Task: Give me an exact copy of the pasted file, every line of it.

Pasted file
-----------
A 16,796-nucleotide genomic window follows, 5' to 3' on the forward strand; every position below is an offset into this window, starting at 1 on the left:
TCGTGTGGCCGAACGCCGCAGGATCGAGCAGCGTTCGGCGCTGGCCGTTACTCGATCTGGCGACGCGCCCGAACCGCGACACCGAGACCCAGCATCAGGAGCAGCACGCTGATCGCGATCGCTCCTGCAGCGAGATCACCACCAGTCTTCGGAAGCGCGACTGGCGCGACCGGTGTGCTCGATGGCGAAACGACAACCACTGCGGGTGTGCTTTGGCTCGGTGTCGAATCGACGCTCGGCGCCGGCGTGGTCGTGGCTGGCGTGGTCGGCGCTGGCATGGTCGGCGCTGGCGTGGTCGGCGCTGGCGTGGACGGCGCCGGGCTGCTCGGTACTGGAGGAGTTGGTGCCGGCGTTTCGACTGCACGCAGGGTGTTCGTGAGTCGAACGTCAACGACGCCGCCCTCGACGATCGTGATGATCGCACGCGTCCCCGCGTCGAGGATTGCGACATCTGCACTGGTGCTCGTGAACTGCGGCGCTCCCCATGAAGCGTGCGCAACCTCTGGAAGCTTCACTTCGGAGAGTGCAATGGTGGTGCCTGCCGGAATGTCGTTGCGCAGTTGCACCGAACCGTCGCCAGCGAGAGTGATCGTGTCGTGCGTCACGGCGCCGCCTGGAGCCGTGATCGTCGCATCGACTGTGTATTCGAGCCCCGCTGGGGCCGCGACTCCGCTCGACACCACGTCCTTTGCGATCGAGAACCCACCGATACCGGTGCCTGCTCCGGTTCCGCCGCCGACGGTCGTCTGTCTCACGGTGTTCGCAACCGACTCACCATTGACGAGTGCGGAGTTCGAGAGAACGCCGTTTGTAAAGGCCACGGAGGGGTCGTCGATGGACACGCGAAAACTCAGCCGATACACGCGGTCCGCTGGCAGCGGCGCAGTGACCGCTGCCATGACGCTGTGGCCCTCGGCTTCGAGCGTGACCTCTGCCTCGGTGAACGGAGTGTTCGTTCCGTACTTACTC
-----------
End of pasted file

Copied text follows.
A 16,796-nucleotide genomic window follows, 5' to 3' on the forward strand; every position below is an offset into this window, starting at 1 on the left:
TCGTGTGGCCGAACGCCGCAGGATCGAGCAGCGTTCGGCGCTGGCCGTTACTCGATCTGGCGACGCGCCCGAACCGCGACACCGAGACCCAGCATCAGGAGCAGCACGCTGATCGCGATCGCTCCTGCAGCGAGATCACCACCAGTCTTCGGAAGCGCGACTGGCGCGACCGGTGTGCTCGATGGCGAAACGACAACCACTGCGGGTGTGCTTTGGCTCGGTGTCGAATCGACGCTCGGCGCCGGCGTGGTCGTGGCTGGCGTGGTCGGCGCTGGCATGGTCGGCGCTGGCGTGGTCGGCGCTGGCGTGGACGGCGCCGGGCTGCTCGGTACTGGAGGAGTTGGTGCCGGCGTTTCGACTGCACGCAGGGTGTTCGTGAGTCGAACGTCAACGACGCCGCCCTCGACGATCGTGATGATCGCACGCGTCCCCGCGTCGAGGATTGCGACATCTGCACTGGTGCTCGTGAACTGCGGCGCTCCCCATGAAGCGTGCGCAACCTCTGGAAGCTTCACTTCGGAGAGTGCAATGGTGGTGCCTGCCGGAATGTCGTTGCGCAGTTGCACCGAACCGTCGCCAGCGAGAGTGATCGTGTCGTGCGTCACGGCGCCGCCTGGAGCCGTGATCGTCGCATCGACTGTGTATTCGAGCCCCGCTGGGGCCGCGACTCCGCTCGACACCACGTCCTTTGCGATCGAGAACCCACCGATACCGGTGCCTGCTCCGGTTCCGCCGCCGACGGTCGTCTGTCTCACGGTGTTCGCAACCGACTCACCATTGACGAGTGCGGAGTTCGAGAGAACGCCGTTTGTAAAGGCCACGGAGGGGTCGTCGATGGACACGCGAAAACTCAGCCGATACACGCGGTCCGCTGGCAGCGGCGCAGTGACCGCTGCCATGACGCTGTGGCCCTCGGCTTCGAGCGTGACCTCTGCCTCGGTGAACGGAGTGTTCGTTCCGTACTTACTC